Two key pieces of data are helpful here: the total number of PSA campaigns tracked by Nielsen per month and a map that displays airings per state. First, after a decade of increasing PSA competition, peaking in 2013, the number of campaigns airing each month has decreased to levels not seen in more than a decade. And with the number of airings afforded to PSAs each year staying relatively the same, that means inventory is available for the taking! Second, TVAccess offers an in-depth analysis of the number of airings in every market and state. It shows that top airers are scattered around the country (good for awareness building) and in top markets.
Advice: Focus your PSA efforts where it will make a difference for your mission. What markets do you offer the majority of your programs and services? Where your donors concentrated? Where are stakeholders and decision-makers located?
Data tip: Once you’ve decided where you should focus your efforts, watch the airings data in those markets, but let it take time. It can take nine months to get on the air in a top market.
Stretch your marketing dollars and recycle an existing PSA
Goodwill Communications, a PSA expert and industry veteran, has a mountain of information on their site. I agree whole-heartedly with their advice about “recycling PSAs” (or re-distributing) as my experience has been the same: “Many of our clients have saved tens of thousands of dollars in production money by recycling an existing PSA campaign or an individual component, such as a TV PSA. Some of our nonprofit clients have recycled a TV PSA three different times.” And while the results are never as good as the first year after launch, they are still quite good!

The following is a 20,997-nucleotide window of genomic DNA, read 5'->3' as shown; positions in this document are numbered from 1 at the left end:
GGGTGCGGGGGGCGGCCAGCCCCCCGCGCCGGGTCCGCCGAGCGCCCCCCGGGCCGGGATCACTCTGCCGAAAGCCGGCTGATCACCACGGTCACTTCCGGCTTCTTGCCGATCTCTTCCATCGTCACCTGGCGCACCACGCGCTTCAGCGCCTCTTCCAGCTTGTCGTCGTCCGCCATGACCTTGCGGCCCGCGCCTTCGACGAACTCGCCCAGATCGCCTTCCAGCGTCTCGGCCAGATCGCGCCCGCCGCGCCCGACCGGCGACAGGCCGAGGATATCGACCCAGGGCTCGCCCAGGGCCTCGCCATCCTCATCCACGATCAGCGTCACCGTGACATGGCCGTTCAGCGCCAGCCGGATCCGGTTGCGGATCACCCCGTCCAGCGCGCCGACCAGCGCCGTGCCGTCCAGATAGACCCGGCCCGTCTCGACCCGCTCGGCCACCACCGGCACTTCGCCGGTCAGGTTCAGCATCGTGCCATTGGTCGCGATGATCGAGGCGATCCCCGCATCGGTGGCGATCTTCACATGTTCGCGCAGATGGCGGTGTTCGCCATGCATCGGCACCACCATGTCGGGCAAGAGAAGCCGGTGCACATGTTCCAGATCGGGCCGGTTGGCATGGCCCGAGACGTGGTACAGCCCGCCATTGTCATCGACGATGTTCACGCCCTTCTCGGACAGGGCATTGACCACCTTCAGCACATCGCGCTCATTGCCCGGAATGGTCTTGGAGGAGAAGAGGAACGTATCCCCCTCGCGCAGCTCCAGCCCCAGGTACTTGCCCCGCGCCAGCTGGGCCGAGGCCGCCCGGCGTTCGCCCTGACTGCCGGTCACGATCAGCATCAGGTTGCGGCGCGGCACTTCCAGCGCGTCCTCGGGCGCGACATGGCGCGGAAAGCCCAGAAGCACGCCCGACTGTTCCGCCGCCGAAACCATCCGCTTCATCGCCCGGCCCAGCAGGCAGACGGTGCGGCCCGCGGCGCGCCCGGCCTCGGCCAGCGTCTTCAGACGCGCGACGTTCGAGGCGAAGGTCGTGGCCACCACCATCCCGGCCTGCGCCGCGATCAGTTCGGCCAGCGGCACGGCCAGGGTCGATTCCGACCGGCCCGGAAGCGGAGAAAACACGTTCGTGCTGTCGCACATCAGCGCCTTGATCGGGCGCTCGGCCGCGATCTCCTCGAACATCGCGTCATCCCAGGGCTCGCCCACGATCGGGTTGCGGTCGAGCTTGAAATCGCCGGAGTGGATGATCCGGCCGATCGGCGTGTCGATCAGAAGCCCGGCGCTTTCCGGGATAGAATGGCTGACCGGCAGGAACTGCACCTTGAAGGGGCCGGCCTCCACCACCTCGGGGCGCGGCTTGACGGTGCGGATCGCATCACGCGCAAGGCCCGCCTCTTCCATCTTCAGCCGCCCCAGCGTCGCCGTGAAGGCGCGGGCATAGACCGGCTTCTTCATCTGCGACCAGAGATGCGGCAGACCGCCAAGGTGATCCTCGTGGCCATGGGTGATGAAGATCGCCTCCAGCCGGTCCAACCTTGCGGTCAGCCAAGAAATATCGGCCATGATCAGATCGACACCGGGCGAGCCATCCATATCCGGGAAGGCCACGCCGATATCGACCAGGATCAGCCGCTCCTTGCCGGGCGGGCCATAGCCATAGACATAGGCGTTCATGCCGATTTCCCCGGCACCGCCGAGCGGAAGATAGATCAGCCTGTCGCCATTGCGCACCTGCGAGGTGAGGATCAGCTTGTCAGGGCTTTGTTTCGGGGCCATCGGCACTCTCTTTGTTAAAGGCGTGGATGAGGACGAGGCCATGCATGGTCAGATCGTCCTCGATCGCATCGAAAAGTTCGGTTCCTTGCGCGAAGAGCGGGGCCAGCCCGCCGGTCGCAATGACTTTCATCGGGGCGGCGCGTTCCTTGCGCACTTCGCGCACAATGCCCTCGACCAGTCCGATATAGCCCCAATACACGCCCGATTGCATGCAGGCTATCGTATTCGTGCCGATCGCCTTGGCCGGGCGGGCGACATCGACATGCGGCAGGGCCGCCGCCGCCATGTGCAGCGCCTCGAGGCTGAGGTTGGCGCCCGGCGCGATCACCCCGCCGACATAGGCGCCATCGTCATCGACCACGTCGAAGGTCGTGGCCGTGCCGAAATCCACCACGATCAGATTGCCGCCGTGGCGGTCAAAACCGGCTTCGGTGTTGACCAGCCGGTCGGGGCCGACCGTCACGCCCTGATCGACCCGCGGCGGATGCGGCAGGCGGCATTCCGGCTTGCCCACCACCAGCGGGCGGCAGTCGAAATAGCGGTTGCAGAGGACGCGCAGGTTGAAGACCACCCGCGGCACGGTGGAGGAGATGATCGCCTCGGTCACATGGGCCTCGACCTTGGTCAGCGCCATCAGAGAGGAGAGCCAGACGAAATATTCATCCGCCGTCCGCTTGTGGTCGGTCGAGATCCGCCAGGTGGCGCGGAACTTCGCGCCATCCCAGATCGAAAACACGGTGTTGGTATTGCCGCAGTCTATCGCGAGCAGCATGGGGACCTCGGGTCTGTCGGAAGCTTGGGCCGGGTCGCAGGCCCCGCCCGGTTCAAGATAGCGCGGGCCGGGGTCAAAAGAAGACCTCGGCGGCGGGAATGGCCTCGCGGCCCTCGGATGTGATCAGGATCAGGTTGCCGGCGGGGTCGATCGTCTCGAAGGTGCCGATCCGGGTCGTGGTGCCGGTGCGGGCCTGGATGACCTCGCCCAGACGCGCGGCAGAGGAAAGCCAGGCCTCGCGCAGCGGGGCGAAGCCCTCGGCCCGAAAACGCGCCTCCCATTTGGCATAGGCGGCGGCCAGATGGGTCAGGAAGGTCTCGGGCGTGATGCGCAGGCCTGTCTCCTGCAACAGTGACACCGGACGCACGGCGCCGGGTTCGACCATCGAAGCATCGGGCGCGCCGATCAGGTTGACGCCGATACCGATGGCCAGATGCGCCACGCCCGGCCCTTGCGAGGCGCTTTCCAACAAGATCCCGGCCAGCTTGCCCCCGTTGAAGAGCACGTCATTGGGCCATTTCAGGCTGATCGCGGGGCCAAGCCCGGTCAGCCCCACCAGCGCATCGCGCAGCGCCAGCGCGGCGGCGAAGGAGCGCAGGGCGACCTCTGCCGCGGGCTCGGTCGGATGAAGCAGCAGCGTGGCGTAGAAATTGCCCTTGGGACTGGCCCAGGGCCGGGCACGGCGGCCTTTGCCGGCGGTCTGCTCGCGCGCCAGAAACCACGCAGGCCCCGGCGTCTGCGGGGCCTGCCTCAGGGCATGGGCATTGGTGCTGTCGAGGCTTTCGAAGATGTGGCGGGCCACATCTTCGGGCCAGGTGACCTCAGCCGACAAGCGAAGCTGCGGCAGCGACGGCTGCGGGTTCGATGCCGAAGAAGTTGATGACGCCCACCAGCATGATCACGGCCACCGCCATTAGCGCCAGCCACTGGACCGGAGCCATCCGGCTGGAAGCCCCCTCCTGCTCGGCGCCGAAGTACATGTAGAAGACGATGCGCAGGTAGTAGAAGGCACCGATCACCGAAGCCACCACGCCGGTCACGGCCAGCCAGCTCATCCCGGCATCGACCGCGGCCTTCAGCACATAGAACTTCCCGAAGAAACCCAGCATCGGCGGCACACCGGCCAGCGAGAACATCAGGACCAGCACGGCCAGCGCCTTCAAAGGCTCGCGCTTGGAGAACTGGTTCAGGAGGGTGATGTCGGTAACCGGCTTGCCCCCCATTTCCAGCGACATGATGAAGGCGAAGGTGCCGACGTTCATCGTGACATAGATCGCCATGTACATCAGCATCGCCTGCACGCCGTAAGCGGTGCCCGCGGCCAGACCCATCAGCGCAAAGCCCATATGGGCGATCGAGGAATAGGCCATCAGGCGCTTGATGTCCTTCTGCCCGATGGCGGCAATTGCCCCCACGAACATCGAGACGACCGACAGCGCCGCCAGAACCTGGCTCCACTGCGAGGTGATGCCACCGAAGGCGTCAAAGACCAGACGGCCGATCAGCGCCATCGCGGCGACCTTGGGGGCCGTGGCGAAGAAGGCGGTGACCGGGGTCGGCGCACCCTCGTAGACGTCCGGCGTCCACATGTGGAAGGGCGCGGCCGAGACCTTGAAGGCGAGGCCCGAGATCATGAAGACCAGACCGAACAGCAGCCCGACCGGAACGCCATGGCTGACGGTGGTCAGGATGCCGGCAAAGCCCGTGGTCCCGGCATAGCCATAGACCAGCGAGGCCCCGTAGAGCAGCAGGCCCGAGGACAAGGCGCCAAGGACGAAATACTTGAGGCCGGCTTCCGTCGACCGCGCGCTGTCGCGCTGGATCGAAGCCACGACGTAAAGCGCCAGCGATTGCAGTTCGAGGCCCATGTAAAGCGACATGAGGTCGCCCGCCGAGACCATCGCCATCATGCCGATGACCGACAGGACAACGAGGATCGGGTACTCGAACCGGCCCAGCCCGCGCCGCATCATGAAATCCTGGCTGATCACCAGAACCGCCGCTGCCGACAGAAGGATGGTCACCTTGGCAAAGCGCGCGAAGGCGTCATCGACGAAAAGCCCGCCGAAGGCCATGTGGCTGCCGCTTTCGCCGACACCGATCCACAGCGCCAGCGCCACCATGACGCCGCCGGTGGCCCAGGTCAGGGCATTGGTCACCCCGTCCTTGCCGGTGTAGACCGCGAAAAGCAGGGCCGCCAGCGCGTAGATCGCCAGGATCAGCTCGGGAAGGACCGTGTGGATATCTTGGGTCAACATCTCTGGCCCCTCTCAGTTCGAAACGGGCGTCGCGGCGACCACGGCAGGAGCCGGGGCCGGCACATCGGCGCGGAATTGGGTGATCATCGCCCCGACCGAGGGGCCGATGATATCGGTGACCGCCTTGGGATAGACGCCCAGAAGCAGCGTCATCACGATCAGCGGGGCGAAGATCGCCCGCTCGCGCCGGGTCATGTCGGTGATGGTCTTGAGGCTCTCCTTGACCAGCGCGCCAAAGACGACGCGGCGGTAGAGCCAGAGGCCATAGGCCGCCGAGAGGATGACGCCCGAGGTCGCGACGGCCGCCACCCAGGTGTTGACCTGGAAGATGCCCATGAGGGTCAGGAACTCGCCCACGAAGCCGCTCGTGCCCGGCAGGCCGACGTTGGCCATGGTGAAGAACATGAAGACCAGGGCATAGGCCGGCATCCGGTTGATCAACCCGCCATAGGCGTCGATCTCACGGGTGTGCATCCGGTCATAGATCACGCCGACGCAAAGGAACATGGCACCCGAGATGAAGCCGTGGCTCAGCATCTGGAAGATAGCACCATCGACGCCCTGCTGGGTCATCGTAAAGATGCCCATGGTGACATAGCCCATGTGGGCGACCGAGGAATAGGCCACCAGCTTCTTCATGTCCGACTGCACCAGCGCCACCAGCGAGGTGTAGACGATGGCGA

Advice: Sending out an existing PSA multiple years in a row is a good option for nonprofits with limited budgets. For example, one year you produce a PSA and the next year that budget is used for a website redesign.
Data tip: Expect to get 50-7% of the number of airings of the first or previous distribution.
PSA inventory around election time will be slim but don’t give up
The e-newsletter “In the Box” from Boom Broadcast is a helpful tool for any PR professional – it outlines the content that will be highlighted on the morning news and daytime shows along with other helpful calendar notes like when sweeps begin. It gives you a head’s up so you can easily newsjack.
Their advice on PSAs and election advertising offers great perspective. While published in 2014, I’ve found this to be true for the past four presidential elections I’ve worked through: “Political ad buying has become more targeted with less blanket media buys. This shift in ad buying opens up blocks of ad time for PSA airings.” While I’ve seen airings trickle in as election day approaches, it quickly bounces back.
Advice: Timing your PSA launch and requests for air is key to be successful during election years. Avoid October 1 through Election Day.
Data tip: Expect a short lull in airings, so give yourself a break and don’t check your data until mid-November!
Stay tuned to the blog for more about PSAs. I’m never at a loss for advice to offer and hope that all nonprofits can benefit from this amazing offer from the media to spread the word about your mission.